Next, FIG. 8F illustrates the interconnect wiring for an integrated circuit of FIG. 8A with a third two-dimensional section **883** of net **810** duplicated below the integrated circuit. In the third section **883**, horizontal wire **811** of net **810** is only affected by horizontal wire **821**. The capacitance effect of horizontal wire **821** on interconnect wire **811** per unit length is multiplied by the horizontal distance from vertical interconnect wire **832** to vertical interconnect wire **822**. Next, a fourth two-dimensional section **884** of net **810** illustrated in FIG. 8G is taken into account by multiplying the capacitance effect of section **884** by the width of vertical interconnect wire **822**.

Finally, FIG. 8H illustrates a fifth section **885** of net **810** that consists of the final section of horizontal interconnect wire **811**. As illustrated in FIG. 8H, there are no other interconnect wires within the halo around section **885**, thus there is not significant capacitance effect for section **885** of net **810**.

The fully modeled capacitance along interconnect wire **811** of net **810** is calculated by summing together the modeled capacitance of each of the individual sections **881** to **885** illustrated in FIGS. 8D to **8**H, respectively. The capacitance of each individual section is calculated by multiplying the length of that section by the capacitance per unit length of that section profile. Thus the total capacitance for interconnect wire **811** of net **810** may be calculated as follows:

where

*l* _{i}=the length of interconnect wiring section *i*; and

*C* _{i}=the capacitance per unit length of interconnect wiring section *i.*

Determining the Capacitance of a Section

Referring back to FIG. 8D, section **881** consists of the aggressor net **811** *d *surrounded by victim nets **831** *d *and **821** *d*. FIG. 9A illustrates a detailed view of how the interconnect wires of section **881** may appear. Capacitance is a physical attribute that is determined by the size, shape, and proximity of conductive materials. The capacitance problem of FIG. 9A can be defined by the length of the section L, the width of each wire section (W_{0}, W_{1}, and W_{2}), the distance between the victim wire **931** and the aggressor wire **911** (S_{1}), and the distance between the victim wires **921** and the aggressor wire **911** (S_{3}).

By ignoring the limited capacitive effects at the ends of the section, the problem can be solved in a two-dimensional realm to determine a two-dimensional capacitance value. Thus, the two-dimensional capacitance problem can be expressed in terms of the five variables W_{0}, W_{1}, W_{2}, S_{1}, and S_{2}. The two-dimensional capacitance value is then multiplied by the length of the section to determine the capacitance of the section.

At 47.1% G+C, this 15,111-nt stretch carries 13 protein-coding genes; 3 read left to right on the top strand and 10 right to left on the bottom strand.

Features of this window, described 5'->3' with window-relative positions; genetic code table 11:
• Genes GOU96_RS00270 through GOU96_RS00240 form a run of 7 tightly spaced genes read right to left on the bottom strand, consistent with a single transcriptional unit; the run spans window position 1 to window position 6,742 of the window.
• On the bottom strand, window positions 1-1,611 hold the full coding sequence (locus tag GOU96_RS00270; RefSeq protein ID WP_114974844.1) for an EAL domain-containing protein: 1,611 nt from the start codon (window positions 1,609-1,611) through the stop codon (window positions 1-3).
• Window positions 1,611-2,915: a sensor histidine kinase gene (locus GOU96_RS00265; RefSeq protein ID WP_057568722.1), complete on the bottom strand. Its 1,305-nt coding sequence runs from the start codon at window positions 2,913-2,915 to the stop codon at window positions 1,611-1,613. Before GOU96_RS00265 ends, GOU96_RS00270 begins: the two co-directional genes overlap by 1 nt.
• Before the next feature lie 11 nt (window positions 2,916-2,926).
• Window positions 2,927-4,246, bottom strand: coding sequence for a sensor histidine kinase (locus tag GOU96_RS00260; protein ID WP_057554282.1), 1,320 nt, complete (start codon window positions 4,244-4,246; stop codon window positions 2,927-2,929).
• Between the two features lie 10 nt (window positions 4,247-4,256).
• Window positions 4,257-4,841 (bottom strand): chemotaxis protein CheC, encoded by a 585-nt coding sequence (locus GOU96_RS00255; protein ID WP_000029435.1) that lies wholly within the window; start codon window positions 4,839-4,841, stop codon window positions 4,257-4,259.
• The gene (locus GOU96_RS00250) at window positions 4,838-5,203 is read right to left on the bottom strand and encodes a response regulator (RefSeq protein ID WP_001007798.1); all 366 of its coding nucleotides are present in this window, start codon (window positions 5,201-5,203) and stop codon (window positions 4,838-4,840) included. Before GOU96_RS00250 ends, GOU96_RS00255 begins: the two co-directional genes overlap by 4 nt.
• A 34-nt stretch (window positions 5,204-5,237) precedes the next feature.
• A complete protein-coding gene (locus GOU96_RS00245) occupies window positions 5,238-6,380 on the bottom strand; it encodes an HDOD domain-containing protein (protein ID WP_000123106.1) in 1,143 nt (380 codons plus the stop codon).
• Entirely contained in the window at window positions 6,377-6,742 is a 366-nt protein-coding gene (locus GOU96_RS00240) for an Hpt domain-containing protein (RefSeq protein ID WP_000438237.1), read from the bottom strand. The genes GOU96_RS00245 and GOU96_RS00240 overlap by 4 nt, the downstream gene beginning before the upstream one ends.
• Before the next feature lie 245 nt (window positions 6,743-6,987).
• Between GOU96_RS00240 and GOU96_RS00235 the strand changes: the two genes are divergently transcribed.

FIG. 9B illustrates a two-dimensional cross section of the capacitance problem of FIG. 9A. A two-dimensional field solver can be used to solve the two-dimensional capacitance problem of FIG. **9**B. The output of the capacitance extraction is the capacitance between the aggressor wire and the first victim wire C_{01}, the capacitance between the aggressor wire and the first victim wire C_{02}, and the capacitance between the aggressor wire and the ground plane C_{0}. Thus, the capacitance problem for sections having the two-dimensional profile of FIGS. 9A and 9B can be expressed in terms of five input variables (W_{0}, W_{1}, W_{2}, S_{1}, and S_{2}) and three output values (C_{01}, C_{02}, and C_{0}). The different output values are often added together and expressed as a single capacitance value C.

The capacitance extraction example set forth in the previous section was a very simplified capacitance extraction problem. Most real world capacitance problems are much more difficult.

For example, FIG. 10 illustrates a more complex capacitance extraction problem. Specifically, the example of FIG. 10 contains two additional interconnect wires (**1060**, **1070**) on a higher metal layer that should be taken into consideration.

The vertical distance between the different metal layers affects the capacitance calculation. However, the vertical distance between the different metal layers in a particular semiconductor process is a fixed constant value. Thus, in a model is built specifically for a particular semiconductor process and metal layer, the vertical distance may be ignored since it does not vary. Therefore, the capacitance problem for sections having the profile illustrated in FIG. 10 has nine input variables (W_{0}, W_{1}, W_{2}, W_{3}, W_{4}, S_{1}, S_{2}, S_{3}, and S_{4}) and five output values (C_{01}, C_{02}, C_{03}, C_{04}, and C_{0}).

FIG. 11 illustrates yet an even more complex capacitance extraction problem. The capacitance extraction for the profile of FIG. 11 must take into account the capacitance effects from two interconnect wires on the same metal layer (**1120**, or **1130**), two interconnect wires on a higher metal layer (**1160**, or **1170**), and two interconnect wires on a lower metal layer (**1180**, or **1190**). The capacitance problem for sections having the profile of FIG. 11 has thirteen input variables (W_{0}, W_{1}, W_{2}, W_{3}, W_{4}, W_{5}, W_{6}, S_{1}, S_{2}, S_{3}, S_{4}, S_{5}, and S_{6}) and seven output values (C_{01}, C_{02}, C_{05}, C_{06}, and C_{0}).

Many more different two-dimensional capacitance profiles exist and must be handled by a capacitance extraction system. As set forth previously, a vector of input variables can fully define the capacitance extraction problems for the different wiring profiles. Most prior art capacitance extraction systems handle the task of by having several large tables that contain known capacitance values for different two-dimensional profiles. A different capacitance value table exists for each different two-dimensional profile.